Wanting to lift your truck is one of the most sought after mods you can do to your truck. A lift kit can typically raise your truck anywhere from less than one inch to around twelve inches.
When lifting your truck, you need to look at it from a practicality perspective. Yes, a twelve-inch lift would make your truck look great, but if you plan on daily driving your truck, it might not be the greatest experience. Or if your buddy has a six-inch lift, do you need a seven-inch lift? Purchase a kit that fits within your budget, your lifestyle, and your builds goals.
If you are looking to lift your truck to give yourself a presence on the road or have a practical use for it such as getting into remote locations, there’s a lift kit for you. But there’s also a variety of factors you need to consider before installing a lift in your truck.
Lift kit VS leveling kit
The significant difference between a lift kit and a leveling kit is that with a leveling kit, you retain your factory suspension. With a lift kit, you will find yourself replacing suspension parts. When it comes to purchasing a leveling kit, the largest kits are typically three inches. With a lift kit, you can find options up to twelve inches and beyond. A leveling kit also only lifts the front of the truck, where a lift brings both the front and the rear up. Although you may want a lift kit, your wallet may not agree. Leveling kits and significantly cheaper than a lift kit typically ranging from $70 -$200 where with a lift kit, you could be looking into the thousands.
Do I need to get my truck aligned after installing a lift kit
Some lift kits will require you to have your truck realigned. Others will not. Even though some kits say it is not needed, it is strongly recommended whenever you are doing suspension work to have your vehicle realigned.
Will lifting my truck void my warranty
In most cases, lifting your truck will not void your warranty. The only time lifting your truck will void your warranty is if the manufacturer is able to prove your lift kit is the reason for failure. It is still good to check with the manufacturer to ensure everything is above board.
Will I have to re-gear my truck if I install larger tires
When you first lift your truck and install significantly larger tires than stock, you may notice a loss in performance. The reason for this is because when the truck comes from the factory, it is geared for stock components. When you replace stock components, the gears are still at factory specification, meaning they have to work harder to move the truck that now has a lift kit and larger tires. To remedy the performance loss, re-gearing is necessary. Essential what re-gearing is changing the gears of the truck so as if it came off the assembly line with the lift and larger tires.
Typically with most tires below 40 inches, a re-gearing won’t be necessary. However, if you are planning on running tires that are 40 inches or larger, you will notice a significant performance drop, and re-gearing would be advised. If you choose not to re-gear your truck, it could add premature wear to your engine because it has to work much harder.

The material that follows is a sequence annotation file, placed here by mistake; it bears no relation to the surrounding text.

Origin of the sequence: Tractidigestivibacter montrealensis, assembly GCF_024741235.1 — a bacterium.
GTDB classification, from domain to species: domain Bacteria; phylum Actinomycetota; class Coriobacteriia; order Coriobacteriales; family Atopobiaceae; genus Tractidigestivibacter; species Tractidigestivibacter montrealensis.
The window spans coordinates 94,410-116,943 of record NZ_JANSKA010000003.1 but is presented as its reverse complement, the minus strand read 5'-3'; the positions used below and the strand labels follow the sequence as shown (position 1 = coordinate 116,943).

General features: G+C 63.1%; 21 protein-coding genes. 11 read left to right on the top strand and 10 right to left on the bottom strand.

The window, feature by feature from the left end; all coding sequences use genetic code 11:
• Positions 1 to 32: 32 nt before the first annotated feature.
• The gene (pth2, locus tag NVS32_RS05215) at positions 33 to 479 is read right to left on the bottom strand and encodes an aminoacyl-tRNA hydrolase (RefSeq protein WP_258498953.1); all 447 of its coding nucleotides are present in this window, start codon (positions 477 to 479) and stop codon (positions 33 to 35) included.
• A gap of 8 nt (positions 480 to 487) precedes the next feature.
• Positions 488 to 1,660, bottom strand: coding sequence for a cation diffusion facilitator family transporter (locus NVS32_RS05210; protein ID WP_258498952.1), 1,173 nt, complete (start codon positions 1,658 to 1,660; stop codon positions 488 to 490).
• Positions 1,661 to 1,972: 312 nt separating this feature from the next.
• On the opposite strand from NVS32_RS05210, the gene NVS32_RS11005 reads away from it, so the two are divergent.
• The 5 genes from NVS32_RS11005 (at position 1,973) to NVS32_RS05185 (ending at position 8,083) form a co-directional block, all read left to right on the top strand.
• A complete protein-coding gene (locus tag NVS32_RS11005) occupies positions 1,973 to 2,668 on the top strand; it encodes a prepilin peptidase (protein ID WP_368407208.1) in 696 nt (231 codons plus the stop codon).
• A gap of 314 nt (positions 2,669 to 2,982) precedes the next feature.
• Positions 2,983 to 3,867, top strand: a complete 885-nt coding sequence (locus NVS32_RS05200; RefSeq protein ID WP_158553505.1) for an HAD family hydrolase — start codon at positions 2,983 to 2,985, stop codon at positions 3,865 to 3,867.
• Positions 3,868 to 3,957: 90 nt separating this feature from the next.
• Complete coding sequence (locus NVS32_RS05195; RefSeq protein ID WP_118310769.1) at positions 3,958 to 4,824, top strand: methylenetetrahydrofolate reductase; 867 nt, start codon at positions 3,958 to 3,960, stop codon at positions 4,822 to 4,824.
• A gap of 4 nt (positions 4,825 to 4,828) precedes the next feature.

Will I have to recalibrate my speedometer after installing bigger tires
Yes, installing larger tires on your vehicle will make your speedometer read slower than the truck is going. To get your speedometer to read accurately, you have two options. Most dealerships and garages will be able to adjust the speedometer to give a proper reading for a fee. You could also purchase a calibration tool, such as one of these. When purchasing a calibration tool, ensure to pick one that is compatible with your vehicle.
Is a lift kit legal
This answer varies from state to state and country to country. If you are a united states citizen, you should refer to Liftlaws.Com. For other countries, a google search should cover most of the information needed.
Can you lift an AWD vehicle
Typical lifting all-wheel-drive vehicles is not recommended. The reason for this is they will develop a driveline vibration that there is no remedy for. However, there are exceptions to this, and some drivers have had success in lifting AWD vehicles. Read the forums for your specific vehicle.
Will lifting my vehicle affect ride quality and braking
If you purchase a quality lift kit, you should not notice a difference in ride quality, but you will see a reduction in braking. This happens because your factory brakes are designed to stop a much smaller tire than the aftermarket ones you have installed. To fix this problem, it could be as simple as doing a refresh of the braking system all the way to upgrading to a big brake kit. When you first install your lift, and new tires go for a ride and compare the braking to stock. If you notice a tremendous difference, an upgraded brake kit is a must as it is a safety concern for you are other drivers.
What about a body lift
In the lifted community, body lifts are generally frowned upon. The reason for this is because, with a body lift, you add spacers to separate the body and frame of the truck. When doing this, you significantly raise your center of gravity, making it much easier for you to roll over. It is also possible that the spacers could wear holes through the frame.
What are the disadvantages of a lift kit
Unfortunately, there a few disadvantages of lifting your truck. The most expensive downside is your fuel economy. With larger tires, the weight of the truck increasing and becoming less aerodynamic. Your fuel economy will significantly decrease. If your short or are going to be transporting people with lower mobility getting in and out of the truck can be a challenge. You will also lose some handling, such as not being able to corner as hard. And last but not least, the most substantial inconvenience of a lift truck is… going through the drive-through.